The novel coronavirus 2019 (COVID-2019), which first appeared in Wuhan city of China in December 2019, spread rapidly around the world and became a pandemic. It has caused a devastating effect on both daily lives, public health, and the global economy. It is critical to detect the positive cases as early as possible so as to prevent the further spread of this epidemic and to quickly treat affected patients. The need for auxiliary diagnostic tools has increased as there are no accurate automated toolkits available. Recent findings obtained using radiology imaging techniques suggest that such images contain salient information about the COVID-19 virus. Application of advanced artificial intelligence (AI) techniques coupled with radiological imaging can be helpful for the accurate detection of this disease, and can also be assistive to overcome the problem of a lack of specialized physicians in remote villages. In this study, a new model for automatic COVID-19 detection using raw chest X-ray images is presented. The proposed model is developed to provide accurate diagnostics for binary classification (COVID vs. No-Findings) and multi-class classification (COVID vs. No-Findings vs. Pneumonia). Our model produced a classification accuracy of 98.08% for binary classes and 87.02% for multi-class cases. The DarkNet model was used in our study as a classifier for the you only look once (YOLO) real time object detection system. We implemented 17 convolutional layers and introduced different filtering on each layer. Our model (available at (https://github.com/muhammedtalo/COVID-19)) can be employed to assist radiologists in validating their initial screening, and can also be employed via cloud to immediately screen patients.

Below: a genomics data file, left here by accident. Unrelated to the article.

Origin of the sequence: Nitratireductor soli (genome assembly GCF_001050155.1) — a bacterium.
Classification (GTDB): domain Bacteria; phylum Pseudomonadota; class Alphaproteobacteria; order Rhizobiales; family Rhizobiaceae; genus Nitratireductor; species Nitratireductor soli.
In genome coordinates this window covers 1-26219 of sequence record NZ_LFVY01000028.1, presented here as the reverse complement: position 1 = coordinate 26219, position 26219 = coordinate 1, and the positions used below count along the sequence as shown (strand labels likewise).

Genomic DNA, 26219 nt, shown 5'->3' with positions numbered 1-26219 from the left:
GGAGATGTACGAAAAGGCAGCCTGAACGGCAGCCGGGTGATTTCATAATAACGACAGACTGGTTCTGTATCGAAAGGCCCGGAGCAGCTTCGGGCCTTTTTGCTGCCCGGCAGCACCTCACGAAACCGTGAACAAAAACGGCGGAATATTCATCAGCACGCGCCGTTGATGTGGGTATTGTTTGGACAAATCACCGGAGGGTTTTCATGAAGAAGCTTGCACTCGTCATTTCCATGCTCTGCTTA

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              Modified SEIR and AI prediction of the epidemics trend of COVID-19 in China under public health interventions